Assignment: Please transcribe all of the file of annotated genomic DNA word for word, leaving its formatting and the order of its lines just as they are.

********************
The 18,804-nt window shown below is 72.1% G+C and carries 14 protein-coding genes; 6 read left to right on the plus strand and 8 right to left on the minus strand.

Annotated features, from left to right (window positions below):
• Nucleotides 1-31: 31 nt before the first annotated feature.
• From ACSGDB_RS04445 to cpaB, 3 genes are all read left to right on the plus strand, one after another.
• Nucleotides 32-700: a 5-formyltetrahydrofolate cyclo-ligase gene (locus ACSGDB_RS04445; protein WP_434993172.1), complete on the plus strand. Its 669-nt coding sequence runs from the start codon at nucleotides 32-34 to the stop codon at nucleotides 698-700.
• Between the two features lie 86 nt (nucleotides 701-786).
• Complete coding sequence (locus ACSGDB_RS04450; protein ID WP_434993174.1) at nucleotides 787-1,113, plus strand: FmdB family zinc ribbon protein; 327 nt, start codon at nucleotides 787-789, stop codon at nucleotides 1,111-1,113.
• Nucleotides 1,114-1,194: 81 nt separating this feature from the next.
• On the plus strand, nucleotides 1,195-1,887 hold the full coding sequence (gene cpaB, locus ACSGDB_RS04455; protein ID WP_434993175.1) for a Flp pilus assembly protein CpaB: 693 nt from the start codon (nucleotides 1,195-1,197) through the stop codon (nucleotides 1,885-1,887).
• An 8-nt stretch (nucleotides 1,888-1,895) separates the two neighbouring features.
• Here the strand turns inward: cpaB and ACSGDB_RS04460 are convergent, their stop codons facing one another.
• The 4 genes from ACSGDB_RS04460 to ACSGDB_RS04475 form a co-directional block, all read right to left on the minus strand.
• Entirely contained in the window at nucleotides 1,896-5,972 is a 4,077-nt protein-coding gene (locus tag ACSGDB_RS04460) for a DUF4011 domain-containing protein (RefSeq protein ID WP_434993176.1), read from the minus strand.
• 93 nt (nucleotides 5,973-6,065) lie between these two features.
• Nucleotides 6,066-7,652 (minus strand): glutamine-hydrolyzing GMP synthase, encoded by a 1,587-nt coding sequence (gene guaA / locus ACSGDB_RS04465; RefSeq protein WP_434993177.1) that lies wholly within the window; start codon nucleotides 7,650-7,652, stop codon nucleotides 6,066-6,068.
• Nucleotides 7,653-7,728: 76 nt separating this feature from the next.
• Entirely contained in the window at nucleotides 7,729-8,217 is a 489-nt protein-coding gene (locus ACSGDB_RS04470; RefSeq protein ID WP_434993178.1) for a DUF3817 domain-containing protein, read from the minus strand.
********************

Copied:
The 18,804-nt window shown below is 72.1% G+C and carries 14 protein-coding genes; 6 read left to right on the plus strand and 8 right to left on the minus strand.

Annotated features, from left to right (window positions below):
• Nucleotides 1-31: 31 nt before the first annotated feature.
• From ACSGDB_RS04445 to cpaB, 3 genes are all read left to right on the plus strand, one after another.
• Nucleotides 32-700: a 5-formyltetrahydrofolate cyclo-ligase gene (locus ACSGDB_RS04445; protein WP_434993172.1), complete on the plus strand. Its 669-nt coding sequence runs from the start codon at nucleotides 32-34 to the stop codon at nucleotides 698-700.
• Between the two features lie 86 nt (nucleotides 701-786).
• Complete coding sequence (locus ACSGDB_RS04450; protein ID WP_434993174.1) at nucleotides 787-1,113, plus strand: FmdB family zinc ribbon protein; 327 nt, start codon at nucleotides 787-789, stop codon at nucleotides 1,111-1,113.
• Nucleotides 1,114-1,194: 81 nt separating this feature from the next.
• On the plus strand, nucleotides 1,195-1,887 hold the full coding sequence (gene cpaB, locus ACSGDB_RS04455; protein ID WP_434993175.1) for a Flp pilus assembly protein CpaB: 693 nt from the start codon (nucleotides 1,195-1,197) through the stop codon (nucleotides 1,885-1,887).
• An 8-nt stretch (nucleotides 1,888-1,895) separates the two neighbouring features.
• Here the strand turns inward: cpaB and ACSGDB_RS04460 are convergent, their stop codons facing one another.
• The 4 genes from ACSGDB_RS04460 to ACSGDB_RS04475 form a co-directional block, all read right to left on the minus strand.
• Entirely contained in the window at nucleotides 1,896-5,972 is a 4,077-nt protein-coding gene (locus tag ACSGDB_RS04460) for a DUF4011 domain-containing protein (RefSeq protein ID WP_434993176.1), read from the minus strand.
• 93 nt (nucleotides 5,973-6,065) lie between these two features.
• Nucleotides 6,066-7,652 (minus strand): glutamine-hydrolyzing GMP synthase, encoded by a 1,587-nt coding sequence (gene guaA / locus ACSGDB_RS04465; RefSeq protein WP_434993177.1) that lies wholly within the window; start codon nucleotides 7,650-7,652, stop codon nucleotides 6,066-6,068.
• Nucleotides 7,653-7,728: 76 nt separating this feature from the next.
• Entirely contained in the window at nucleotides 7,729-8,217 is a 489-nt protein-coding gene (locus ACSGDB_RS04470; RefSeq protein ID WP_434993178.1) for a DUF3817 domain-containing protein, read from the minus strand.